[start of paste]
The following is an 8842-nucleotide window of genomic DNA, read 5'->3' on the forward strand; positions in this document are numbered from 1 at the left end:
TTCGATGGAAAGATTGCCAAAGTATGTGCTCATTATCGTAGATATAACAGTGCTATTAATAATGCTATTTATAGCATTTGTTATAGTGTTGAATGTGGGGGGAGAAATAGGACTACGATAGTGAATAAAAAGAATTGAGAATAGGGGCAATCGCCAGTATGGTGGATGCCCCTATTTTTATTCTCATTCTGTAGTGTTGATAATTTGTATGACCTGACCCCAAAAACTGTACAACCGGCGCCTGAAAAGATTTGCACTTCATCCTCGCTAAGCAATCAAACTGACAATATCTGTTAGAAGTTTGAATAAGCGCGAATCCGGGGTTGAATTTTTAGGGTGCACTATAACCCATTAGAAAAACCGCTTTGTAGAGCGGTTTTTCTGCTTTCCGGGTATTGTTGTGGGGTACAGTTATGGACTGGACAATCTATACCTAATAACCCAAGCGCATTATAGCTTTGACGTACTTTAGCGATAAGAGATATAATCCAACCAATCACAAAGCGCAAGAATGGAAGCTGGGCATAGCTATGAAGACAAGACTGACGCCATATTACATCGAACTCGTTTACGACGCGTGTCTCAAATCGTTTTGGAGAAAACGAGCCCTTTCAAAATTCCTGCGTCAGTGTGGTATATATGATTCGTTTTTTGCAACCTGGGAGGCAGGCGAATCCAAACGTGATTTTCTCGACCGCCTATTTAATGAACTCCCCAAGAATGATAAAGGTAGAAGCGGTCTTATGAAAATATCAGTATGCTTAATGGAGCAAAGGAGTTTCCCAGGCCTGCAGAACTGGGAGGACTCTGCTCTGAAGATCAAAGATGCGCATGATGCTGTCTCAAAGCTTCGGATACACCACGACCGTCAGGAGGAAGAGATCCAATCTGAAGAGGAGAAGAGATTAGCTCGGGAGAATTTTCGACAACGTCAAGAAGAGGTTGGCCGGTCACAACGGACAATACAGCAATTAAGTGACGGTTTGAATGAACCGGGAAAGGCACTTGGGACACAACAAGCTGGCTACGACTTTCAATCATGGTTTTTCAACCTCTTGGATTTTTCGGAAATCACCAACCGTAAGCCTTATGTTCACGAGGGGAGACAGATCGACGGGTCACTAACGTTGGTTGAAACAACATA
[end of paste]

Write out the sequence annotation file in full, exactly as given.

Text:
The following is an 8842-nucleotide window of genomic DNA, read 5'->3' on the forward strand; positions in this document are numbered from 1 at the left end:
TTCGATGGAAAGATTGCCAAAGTATGTGCTCATTATCGTAGATATAACAGTGCTATTAATAATGCTATTTATAGCATTTGTTATAGTGTTGAATGTGGGGGGAGAAATAGGACTACGATAGTGAATAAAAAGAATTGAGAATAGGGGCAATCGCCAGTATGGTGGATGCCCCTATTTTTATTCTCATTCTGTAGTGTTGATAATTTGTATGACCTGACCCCAAAAACTGTACAACCGGCGCCTGAAAAGATTTGCACTTCATCCTCGCTAAGCAATCAAACTGACAATATCTGTTAGAAGTTTGAATAAGCGCGAATCCGGGGTTGAATTTTTAGGGTGCACTATAACCCATTAGAAAAACCGCTTTGTAGAGCGGTTTTTCTGCTTTCCGGGTATTGTTGTGGGGTACAGTTATGGACTGGACAATCTATACCTAATAACCCAAGCGCATTATAGCTTTGACGTACTTTAGCGATAAGAGATATAATCCAACCAATCACAAAGCGCAAGAATGGAAGCTGGGCATAGCTATGAAGACAAGACTGACGCCATATTACATCGAACTCGTTTACGACGCGTGTCTCAAATCGTTTTGGAGAAAACGAGCCCTTTCAAAATTCCTGCGTCAGTGTGGTATATATGATTCGTTTTTTGCAACCTGGGAGGCAGGCGAATCCAAACGTGATTTTCTCGACCGCCTATTTAATGAACTCCCCAAGAATGATAAAGGTAGAAGCGGTCTTATGAAAATATCAGTATGCTTAATGGAGCAAAGGAGTTTCCCAGGCCTGCAGAACTGGGAGGACTCTGCTCTGAAGATCAAAGATGCGCATGATGCTGTCTCAAAGCTTCGGATACACCACGACCGTCAGGAGGAAGAGATCCAATCTGAAGAGGAGAAGAGATTAGCTCGGGAGAATTTTCGACAACGTCAAGAAGAGGTTGGCCGGTCACAACGGACAATACAGCAATTAAGTGACGGTTTGAATGAACCGGGAAAGGCACTTGGGACACAACAAGCTGGCTACGACTTTCAATCATGGTTTTTCAACCTCTTGGATTTTTCGGAAATCACCAACCGTAAGCCTTATGTTCACGAGGGGAGACAGATCGACGGGTCACTAACGTTGGTTGAAACAACATA